I find nothing in these powers abrogating generally the agreements regulating the franchises in the various municipalities and leaving the Commission to act at large in the manner claimed. That construction would write s. 52 and the several references to it out of the legislation. In Outremont the City of Montreal is simply the owner and operator of the tramway in replacement of the Montreal Tramways Company: and to treat this restricted language as impliedly putting an end in their entirety to these agreements, of which there are a number, touching as they do the local arrangements that have harmonized the operation of the tramways with widespread municipal administration, would be an unwarranted extension of its plain meaning. When uniformity in municipal relations was intended, it was expressly provided as in s. 53 exempting all the property taken over from "all municipal taxes".
In some respects the respondent may act without the concurrence of the appellant as under s. 57; that deals with the establishment of new lines and the rearrangement or
replacement of the existing facilities, but it does not touch the terms of operations thereafter. No right, liberty, franchise or privilege of any sort or description has been suggested in the Court of Queen's Bench or in this Court that furnishes any subject-matter for the language of s. 52 other than these contracts which embody the prior franchises and in that situation I find it quite impossible to exclude either them or the terms and conditions annexed to them.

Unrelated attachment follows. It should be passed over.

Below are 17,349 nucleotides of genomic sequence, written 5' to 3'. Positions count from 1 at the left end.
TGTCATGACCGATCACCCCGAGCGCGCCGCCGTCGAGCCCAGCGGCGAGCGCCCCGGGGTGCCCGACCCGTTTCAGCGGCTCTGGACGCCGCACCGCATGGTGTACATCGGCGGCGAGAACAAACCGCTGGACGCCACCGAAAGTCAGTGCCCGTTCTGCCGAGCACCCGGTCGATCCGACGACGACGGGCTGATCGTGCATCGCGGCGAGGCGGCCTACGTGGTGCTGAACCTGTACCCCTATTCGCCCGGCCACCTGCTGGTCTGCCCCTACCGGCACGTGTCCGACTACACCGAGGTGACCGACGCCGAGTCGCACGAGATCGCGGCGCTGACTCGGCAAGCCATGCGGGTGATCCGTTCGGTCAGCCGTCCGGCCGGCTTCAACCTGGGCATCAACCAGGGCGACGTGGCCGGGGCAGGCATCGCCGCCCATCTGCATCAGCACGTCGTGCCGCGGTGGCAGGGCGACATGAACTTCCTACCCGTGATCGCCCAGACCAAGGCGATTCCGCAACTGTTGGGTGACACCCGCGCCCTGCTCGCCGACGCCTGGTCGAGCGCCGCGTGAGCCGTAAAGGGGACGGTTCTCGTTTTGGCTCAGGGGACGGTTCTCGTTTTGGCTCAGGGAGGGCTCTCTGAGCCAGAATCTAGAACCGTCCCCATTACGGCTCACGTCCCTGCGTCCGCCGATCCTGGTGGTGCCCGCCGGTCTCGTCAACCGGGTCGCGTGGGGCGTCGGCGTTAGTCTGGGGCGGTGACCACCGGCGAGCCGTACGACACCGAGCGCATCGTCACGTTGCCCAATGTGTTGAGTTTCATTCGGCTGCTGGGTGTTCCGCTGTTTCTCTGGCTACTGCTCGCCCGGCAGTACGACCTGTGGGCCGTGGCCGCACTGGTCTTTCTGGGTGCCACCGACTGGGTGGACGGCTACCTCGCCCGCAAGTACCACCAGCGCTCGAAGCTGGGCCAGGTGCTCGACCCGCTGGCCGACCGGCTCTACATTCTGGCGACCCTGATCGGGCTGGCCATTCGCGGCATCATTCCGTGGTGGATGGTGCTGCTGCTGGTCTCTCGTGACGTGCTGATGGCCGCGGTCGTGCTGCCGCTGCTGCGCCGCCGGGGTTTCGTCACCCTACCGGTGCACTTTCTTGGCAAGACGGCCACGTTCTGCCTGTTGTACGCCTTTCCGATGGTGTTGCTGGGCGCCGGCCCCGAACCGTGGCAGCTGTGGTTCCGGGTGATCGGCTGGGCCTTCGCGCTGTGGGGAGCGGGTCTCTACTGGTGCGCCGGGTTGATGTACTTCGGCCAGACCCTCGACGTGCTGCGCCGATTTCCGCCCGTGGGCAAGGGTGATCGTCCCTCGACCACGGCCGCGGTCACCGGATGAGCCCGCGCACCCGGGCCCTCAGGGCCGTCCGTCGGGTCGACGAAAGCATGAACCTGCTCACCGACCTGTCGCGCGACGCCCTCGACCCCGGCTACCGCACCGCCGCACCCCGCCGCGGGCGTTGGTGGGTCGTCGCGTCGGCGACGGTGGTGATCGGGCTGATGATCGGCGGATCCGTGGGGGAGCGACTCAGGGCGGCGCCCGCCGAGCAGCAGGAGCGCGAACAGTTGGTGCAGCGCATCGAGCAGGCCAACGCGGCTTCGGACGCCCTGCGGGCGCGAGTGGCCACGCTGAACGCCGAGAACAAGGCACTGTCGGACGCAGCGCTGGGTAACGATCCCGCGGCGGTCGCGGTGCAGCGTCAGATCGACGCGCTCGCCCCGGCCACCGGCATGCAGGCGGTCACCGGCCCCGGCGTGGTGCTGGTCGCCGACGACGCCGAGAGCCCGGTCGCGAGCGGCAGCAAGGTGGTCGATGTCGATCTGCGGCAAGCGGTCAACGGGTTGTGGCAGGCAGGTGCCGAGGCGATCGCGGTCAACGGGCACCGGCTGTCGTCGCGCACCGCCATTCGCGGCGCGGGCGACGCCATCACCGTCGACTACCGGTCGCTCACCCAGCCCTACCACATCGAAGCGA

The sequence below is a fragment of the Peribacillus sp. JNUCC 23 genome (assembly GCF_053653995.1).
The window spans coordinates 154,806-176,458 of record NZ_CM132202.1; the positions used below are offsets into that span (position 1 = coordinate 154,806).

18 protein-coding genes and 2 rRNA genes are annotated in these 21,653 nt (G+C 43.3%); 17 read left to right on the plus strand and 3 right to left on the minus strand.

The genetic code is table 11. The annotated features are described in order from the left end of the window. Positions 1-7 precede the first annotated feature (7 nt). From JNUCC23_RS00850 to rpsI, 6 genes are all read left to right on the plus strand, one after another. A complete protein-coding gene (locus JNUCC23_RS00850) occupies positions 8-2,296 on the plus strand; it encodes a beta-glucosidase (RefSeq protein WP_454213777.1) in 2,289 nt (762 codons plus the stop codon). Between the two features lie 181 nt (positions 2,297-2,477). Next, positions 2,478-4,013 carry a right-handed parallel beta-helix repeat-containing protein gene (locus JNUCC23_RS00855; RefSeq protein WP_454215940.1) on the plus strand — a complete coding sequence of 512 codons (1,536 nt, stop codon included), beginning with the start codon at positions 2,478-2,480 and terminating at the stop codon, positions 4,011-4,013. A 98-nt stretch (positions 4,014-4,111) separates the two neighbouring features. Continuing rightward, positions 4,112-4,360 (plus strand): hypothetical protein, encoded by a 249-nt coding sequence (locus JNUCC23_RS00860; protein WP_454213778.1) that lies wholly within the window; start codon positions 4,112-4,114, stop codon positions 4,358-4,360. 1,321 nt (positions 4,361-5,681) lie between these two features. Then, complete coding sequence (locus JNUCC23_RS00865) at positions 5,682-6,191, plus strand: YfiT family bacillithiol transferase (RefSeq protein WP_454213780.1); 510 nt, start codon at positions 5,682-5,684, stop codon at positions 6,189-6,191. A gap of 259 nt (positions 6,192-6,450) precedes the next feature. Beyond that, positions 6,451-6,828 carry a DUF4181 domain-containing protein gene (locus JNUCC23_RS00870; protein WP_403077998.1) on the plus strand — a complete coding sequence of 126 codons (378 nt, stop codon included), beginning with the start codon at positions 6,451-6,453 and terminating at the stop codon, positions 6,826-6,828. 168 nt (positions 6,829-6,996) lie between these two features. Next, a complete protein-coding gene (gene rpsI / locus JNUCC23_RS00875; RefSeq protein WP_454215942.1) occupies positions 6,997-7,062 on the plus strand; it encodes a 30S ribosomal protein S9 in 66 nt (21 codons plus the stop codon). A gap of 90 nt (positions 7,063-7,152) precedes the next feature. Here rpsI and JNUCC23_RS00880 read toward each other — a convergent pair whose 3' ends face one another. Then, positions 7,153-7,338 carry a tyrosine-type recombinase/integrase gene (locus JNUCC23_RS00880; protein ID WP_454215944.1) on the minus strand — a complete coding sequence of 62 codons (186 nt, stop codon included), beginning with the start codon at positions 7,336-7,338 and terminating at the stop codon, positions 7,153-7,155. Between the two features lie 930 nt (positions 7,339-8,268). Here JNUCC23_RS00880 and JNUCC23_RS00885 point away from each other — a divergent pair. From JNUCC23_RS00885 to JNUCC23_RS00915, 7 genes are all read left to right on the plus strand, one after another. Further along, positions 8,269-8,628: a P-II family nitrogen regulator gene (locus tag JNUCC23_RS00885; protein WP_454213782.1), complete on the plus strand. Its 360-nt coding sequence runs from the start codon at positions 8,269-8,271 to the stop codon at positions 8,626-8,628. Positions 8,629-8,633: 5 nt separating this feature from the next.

The principle of law which applies in such a case is well exemplified in Western Counties Railway Company v. Windsor and Annapolis Railway Company4. At p. 188 Lord Watson states it in these words:
The canon of construction applicable to such a statute is that it must not be deemed to take away or extinguish the right of the respondent company, unless it appear, by express words, or by plain implication, that it was the intention of the Legislature to do so. That principle was affirmed in Barrington's Case, 8 Rep. 138 a., and was recognised in the recent case of The River Wear Commissioners v. Adamson, 2 App. Cas. 743. The enunciation of the principle is, no doubt, much easier than its application. Thus far, however, the law appears to be plain—that in order to take away the right it is not sufficient to shew that the thing sanctioned by the Act, if done, will of sheer physical necessity put an end to the right, it must also be shewn that the Legislature have authorized the thing to be done at all events, and irrespective of its possible interference with existing rights.
It is said finally that there is no lien de droit between the parties. But if the terms and conditions of the franchise embody an obligation annexed to its exercise, the transfer of the rights of the franchise by an Act of the Legislature effects a transfer as well of the correlative obligations. It cannot be imagined that where the legislation leaves in force cl. 37, and provides for the assumption of capital obligations and for the payment of operating costs, those of snow removal are excepted. By s. 53e of 1951, c. 124, in case of the expropriation of the capital stock of the company, when the total amount of the price has been paid, the Lieutenant-Governor in Council is authorized by proclamation to cancel the company's charter; and although no such provision seems to follow the expropriation of the undertaking, it cannot be inferred that the Legislature would intend the tramways company to continue under liability for a service with which it has no concern. By s. 53 "All the Commission's revenues shall be used to meet its